Keynote speakers (see attached list) and panelists for the conference represent a wide range of institutions, leading universities as well as K-12 school systems that use Second Life ® as part of their educational programs.
The Virtual World Best Practices in Education (VWPBE) conference originated from the 2007 Second Life® Best Practices in Education Conference. Educators are one of the most vibrant and growing groups in Second Life® with an outreach to more than 6,000 SL residents.
For additional information and interviews, please contact;
Marty Keltz (Marty Snowpaw, SL, Vice-Chair, Program Committee)
To register, please visit: http://vwbpe09.eventbrite.com Registration is free to all conference attendees.
Hope to see you there.
Nergiz Kern learns to teach in a virtual world.
‘I don’t even have time for my first life and certainly can’t handle a second life’ is typical of the statements that I hear from sceptical teachers. Well, I don’t lead a second life either, but Second Life (SL), the three-dimensional virtual world is very much part of my first or Real Life (RL). It is one of the tools in my repertoire that in many ways closes a gap and, in some instances, enhances my classroom practice. It has now become very much a part of my professional development.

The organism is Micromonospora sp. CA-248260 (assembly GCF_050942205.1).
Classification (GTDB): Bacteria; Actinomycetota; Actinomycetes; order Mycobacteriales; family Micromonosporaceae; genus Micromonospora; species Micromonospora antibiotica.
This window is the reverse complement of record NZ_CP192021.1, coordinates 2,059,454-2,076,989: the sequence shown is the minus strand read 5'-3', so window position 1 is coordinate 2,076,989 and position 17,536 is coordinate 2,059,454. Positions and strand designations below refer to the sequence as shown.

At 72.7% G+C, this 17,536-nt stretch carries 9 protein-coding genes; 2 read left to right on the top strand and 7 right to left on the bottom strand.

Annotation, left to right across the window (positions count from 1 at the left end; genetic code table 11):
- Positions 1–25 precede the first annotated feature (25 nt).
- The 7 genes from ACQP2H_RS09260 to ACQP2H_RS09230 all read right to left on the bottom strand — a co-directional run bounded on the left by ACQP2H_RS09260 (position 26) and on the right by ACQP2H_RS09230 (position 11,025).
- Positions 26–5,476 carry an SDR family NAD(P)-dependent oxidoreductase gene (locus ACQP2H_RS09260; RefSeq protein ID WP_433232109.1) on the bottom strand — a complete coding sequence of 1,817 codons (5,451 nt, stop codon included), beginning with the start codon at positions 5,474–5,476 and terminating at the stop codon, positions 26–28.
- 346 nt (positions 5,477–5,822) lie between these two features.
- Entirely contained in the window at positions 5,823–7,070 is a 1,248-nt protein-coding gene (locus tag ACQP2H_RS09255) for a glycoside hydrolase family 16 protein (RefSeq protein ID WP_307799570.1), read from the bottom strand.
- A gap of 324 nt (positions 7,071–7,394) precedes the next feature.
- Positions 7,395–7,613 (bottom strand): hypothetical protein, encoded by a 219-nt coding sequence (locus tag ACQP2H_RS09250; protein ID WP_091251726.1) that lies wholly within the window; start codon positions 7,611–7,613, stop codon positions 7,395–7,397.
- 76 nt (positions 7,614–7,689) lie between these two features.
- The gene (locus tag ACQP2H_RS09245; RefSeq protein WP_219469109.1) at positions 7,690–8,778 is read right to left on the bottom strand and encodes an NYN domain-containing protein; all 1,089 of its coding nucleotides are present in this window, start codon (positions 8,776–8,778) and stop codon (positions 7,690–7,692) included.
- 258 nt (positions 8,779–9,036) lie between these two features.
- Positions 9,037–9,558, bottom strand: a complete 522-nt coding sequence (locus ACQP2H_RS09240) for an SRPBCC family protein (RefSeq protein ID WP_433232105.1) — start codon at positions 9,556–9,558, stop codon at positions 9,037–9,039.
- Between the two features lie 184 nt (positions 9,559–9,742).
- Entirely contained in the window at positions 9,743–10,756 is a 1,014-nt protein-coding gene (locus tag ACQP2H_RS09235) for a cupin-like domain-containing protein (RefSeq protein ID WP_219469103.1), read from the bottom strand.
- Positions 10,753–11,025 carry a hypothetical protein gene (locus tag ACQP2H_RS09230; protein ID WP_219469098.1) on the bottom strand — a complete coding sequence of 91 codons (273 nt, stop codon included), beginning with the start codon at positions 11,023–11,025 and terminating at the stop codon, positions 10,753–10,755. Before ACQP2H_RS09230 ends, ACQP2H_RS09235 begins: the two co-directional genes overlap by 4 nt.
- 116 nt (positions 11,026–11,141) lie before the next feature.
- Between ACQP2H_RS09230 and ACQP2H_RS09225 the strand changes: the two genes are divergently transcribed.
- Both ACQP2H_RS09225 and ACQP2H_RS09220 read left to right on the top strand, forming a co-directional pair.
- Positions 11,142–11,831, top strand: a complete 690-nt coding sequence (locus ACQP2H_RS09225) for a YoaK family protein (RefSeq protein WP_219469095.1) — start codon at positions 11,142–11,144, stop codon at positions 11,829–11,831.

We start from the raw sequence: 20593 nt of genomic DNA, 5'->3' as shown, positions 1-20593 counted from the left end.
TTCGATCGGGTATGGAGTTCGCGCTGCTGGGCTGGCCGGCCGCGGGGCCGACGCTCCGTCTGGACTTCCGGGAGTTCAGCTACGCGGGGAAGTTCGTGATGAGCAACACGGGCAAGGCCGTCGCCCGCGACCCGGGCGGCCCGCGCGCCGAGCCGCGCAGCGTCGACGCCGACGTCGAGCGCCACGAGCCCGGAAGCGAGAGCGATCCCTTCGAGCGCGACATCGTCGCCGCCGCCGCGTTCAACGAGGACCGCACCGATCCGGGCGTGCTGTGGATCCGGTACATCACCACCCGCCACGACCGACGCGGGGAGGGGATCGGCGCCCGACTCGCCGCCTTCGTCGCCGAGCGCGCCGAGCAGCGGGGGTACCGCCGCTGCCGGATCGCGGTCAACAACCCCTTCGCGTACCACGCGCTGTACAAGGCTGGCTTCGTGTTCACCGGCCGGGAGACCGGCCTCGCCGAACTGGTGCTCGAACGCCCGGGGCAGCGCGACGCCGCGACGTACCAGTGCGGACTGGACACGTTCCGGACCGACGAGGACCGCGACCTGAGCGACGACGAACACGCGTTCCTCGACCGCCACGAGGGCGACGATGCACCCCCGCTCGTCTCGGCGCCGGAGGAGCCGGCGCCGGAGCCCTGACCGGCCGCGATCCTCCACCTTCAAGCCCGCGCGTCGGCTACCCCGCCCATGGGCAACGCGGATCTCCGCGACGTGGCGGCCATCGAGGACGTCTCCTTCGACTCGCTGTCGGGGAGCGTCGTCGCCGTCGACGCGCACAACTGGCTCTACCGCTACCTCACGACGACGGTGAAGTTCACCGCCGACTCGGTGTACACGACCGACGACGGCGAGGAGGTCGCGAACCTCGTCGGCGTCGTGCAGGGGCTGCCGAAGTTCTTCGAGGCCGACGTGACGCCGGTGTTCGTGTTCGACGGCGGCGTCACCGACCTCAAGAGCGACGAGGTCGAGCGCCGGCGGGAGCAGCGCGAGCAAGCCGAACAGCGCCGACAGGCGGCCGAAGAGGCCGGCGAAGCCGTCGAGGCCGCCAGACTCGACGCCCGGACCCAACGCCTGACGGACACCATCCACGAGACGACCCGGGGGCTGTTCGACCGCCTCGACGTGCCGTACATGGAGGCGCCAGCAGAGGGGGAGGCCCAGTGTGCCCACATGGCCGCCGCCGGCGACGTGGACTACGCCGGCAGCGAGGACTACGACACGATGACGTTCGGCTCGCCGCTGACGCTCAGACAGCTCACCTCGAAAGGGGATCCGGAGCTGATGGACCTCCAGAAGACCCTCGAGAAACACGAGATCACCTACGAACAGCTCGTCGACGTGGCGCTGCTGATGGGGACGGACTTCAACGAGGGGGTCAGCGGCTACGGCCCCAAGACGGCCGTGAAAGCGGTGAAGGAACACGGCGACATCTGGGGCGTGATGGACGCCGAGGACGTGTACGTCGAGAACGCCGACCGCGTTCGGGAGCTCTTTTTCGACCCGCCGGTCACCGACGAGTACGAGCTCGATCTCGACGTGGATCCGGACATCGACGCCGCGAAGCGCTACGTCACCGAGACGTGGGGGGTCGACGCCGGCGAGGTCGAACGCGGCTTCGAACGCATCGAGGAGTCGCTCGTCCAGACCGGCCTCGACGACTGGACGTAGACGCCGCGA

Getting into SL
At first, I was intrigued by what I heard SL had to offer to learners and teachers. I am a visual learner with an interest in technology and the internet. As a teacher, it was the immersive and collaborative nature of SL that appealed to me. I had also been looking for motivating ways to teach online and the game-like nature of SL seemed to be one such way. Consequently, I signed up for SL, created my avatar, the figure who represents me in SL, and started exploring.
Learning to use SL
My first trips into this virtual world were not very satisfactory. Only when I finally met some colleagues in SL and found out about educational places and tools did it start to make sense. It took me about two to three months of regular trips to SL, and intensive learning by observing and participating in events, conferences and lessons and trying out tools, to reach a point where I felt comfortable enough to start teaching. (Teacher support groups, networks and SL training courses are increasing for those who do not have that much time to invest.)